Magazine article National Defense

Unmanned Aircraft Training Battalion Gears Up for Gray Eagle

Magazine article National Defense

Unmanned Aircraft Training Battalion Gears Up for Gray Eagle

Article excerpt

FORT HUACHUCA, ARIZ.--As war commanders demand more unmanned aircraft systems to support ground units, the Army is preparing to accommodate a surge of trainees during the next few years.

The service is fielding more RQ-7B Shadow platoons and in 2012 will deploy its first MQ-1C Gray Eagle company. That means hundreds more students will be coming to the Army's sole UAS training facility here in the middle of the Huachuca Mountains' bucolic foothills in southeastern Arizona.

"Our training throughput continues to increase with 20 programs of instruction," said Lt. Col. Patrick Sullivan, battalion commander. "We will graduate about 2,000 folks this year and we expect that to increase in the next few years."

[ILLUSTRATION OMITTED]

The battalion, comprising 600 soldiers, Department of the Army civilians and contractors, trains about 250 to 300 students daily on the Shadow, MQ-5B Hunter and Warrior-A systems. This month, it begins flight instruction on the new Gray Eagle, formerly known as the Sky Warrior, or the extended range/multi-purpose vehicle.

The Army expects to train and graduate more than 2,200 UAS operators and maintainers beginning in 2012.

"It's reflective of the number of unmanned systems we're fielding," said Col. John M. Lynch, director of the U.S. Army unmanned aircraft systems center of excellence, in a phone interview from Fort Rucker, Ala. "You see the explosion of systems that are out there."

The 197th Infantry Training Brigade's 2nd battalion, 29th Infantry Regiment at Fort Benning, Ga., prepares troops to fly the hand-launched Raven UAS. For all other systems, Fort Huachuca is the one-stop shop for UAS training. With 997 square miles of restricted airspace roughly the size of Rhode Island, the base boasts an ideal training area for unmanned aircraft, officials said.

[ILLUSTRATION OMITTED]

To meet the growing demand, the battalion trains Shadow operators and maintainers 16 hours a day, including on weekends as necessary to maximize facilities and equipment, said Sullivan. All Army UAS operators begin on the Shadow and then move on to the larger systems.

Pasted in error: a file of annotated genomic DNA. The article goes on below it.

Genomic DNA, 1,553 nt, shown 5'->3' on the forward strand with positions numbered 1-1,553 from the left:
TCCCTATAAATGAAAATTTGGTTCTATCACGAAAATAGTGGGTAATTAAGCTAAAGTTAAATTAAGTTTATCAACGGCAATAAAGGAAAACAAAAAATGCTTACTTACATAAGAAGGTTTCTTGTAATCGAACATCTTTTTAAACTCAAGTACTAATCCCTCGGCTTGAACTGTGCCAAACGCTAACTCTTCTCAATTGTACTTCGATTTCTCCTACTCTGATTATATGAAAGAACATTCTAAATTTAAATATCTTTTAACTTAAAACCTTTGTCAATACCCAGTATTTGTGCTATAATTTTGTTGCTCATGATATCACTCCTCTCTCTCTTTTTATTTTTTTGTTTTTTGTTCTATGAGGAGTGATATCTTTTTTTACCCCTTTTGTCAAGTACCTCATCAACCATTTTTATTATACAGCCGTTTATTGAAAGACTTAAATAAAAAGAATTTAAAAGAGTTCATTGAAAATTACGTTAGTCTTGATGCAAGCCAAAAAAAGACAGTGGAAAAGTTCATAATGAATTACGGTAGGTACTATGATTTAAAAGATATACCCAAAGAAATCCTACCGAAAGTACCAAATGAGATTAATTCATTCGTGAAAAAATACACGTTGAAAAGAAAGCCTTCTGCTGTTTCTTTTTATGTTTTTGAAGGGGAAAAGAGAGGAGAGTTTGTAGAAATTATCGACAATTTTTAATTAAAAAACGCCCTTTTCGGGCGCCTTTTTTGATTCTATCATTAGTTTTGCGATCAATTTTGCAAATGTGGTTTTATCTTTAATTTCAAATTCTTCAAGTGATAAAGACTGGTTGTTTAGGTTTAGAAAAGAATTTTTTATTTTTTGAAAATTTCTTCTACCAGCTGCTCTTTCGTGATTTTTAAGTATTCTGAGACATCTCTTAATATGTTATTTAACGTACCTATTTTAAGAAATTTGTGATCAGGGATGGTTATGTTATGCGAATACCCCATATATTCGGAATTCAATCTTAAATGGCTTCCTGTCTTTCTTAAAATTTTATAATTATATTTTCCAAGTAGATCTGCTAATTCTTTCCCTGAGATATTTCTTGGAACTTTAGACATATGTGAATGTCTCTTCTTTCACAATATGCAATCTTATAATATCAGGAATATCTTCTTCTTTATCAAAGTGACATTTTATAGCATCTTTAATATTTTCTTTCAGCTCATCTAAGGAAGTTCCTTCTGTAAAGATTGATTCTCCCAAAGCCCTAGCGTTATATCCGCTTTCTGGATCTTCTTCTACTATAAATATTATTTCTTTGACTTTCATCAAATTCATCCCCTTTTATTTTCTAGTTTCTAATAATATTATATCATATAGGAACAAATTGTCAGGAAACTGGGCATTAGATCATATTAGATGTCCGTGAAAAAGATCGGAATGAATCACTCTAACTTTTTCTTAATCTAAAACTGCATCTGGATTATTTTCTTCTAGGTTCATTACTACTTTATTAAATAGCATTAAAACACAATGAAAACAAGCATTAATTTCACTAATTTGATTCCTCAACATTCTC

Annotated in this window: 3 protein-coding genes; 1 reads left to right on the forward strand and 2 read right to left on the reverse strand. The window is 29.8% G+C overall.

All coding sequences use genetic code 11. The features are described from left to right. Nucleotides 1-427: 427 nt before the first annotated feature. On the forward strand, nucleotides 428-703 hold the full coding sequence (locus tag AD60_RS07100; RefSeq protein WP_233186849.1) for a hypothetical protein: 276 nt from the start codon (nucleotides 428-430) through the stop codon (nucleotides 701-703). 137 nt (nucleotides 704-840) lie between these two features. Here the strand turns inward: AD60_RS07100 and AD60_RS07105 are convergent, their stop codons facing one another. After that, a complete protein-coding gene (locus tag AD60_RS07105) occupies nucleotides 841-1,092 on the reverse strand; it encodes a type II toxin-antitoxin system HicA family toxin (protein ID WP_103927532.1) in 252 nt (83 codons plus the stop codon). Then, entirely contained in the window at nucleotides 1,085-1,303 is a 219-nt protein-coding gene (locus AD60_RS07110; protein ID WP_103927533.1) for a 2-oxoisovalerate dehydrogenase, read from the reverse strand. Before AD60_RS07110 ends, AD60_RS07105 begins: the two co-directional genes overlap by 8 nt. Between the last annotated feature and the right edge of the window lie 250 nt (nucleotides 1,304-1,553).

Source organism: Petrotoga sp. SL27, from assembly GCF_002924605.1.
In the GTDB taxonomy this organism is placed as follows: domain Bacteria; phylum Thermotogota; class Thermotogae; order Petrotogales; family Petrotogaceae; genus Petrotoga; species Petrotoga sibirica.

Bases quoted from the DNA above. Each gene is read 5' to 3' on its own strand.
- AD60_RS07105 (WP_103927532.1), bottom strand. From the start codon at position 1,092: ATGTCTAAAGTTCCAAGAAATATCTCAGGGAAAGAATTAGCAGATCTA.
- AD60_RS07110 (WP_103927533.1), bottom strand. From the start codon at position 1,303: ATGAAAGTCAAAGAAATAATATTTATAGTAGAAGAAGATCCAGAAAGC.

The length of the courses varies with the platform. Shadow operator training takes about 21 weeks. An individual formally trained on Shadow proceeds through an 8-week course to fly the Warrior-A, a cousin to the Air Force's Predator UAS, and an early version of the Gray Eagle. Gray Eagle training classes will take about 25 weeks.

During that time, students receive information in an academic setting before moving onto flight training, which is broken down into simulation and live flying. About 80 percent of the instruction is in flight simulators and the remaining 20 percent is conducted on the flight line.

"We try to train as realistically as possible. That way when they get downrange, it's not too much of a difference for them to slip right in that seat to accomplish the mission," said Staff Sgt. Michael Lingelbach, an instructor for Warrior-A in the battalion's Charlie Company.

The Army's workhorse UAS, the Shadow, has flown the bulk of the service's 1 million flight hours attained in May. This month, the service was expecting its total combat flight hours to breach the 1 million mark as well. With the high operational tempo, it should come as no surprise that the flight training simulators are being maxed out.

The battalion continues to pursue advanced simulation technologies as it strives to meet the Army's plans for UAS operations through 2035. "Whatever I can do in the simulator, that saves time and money out on the flight line," said Sullivan.

In the battalion's simulation training center is a large room that contains 22 ground control stations for flying Shadow and Hunter missions. Pilot and sensor operator consoles sit side by side along the perimeter of the room. Directly behind the consoles, there are rows of tables with computers that allow instructors to monitor and modify the training scenarios. …

Search by... Author
Show... All Results Primary Sources Peer-reviewed

Oops!

An unknown error has occurred. Please click the button below to reload the page. If the problem persists, please try again in a little while.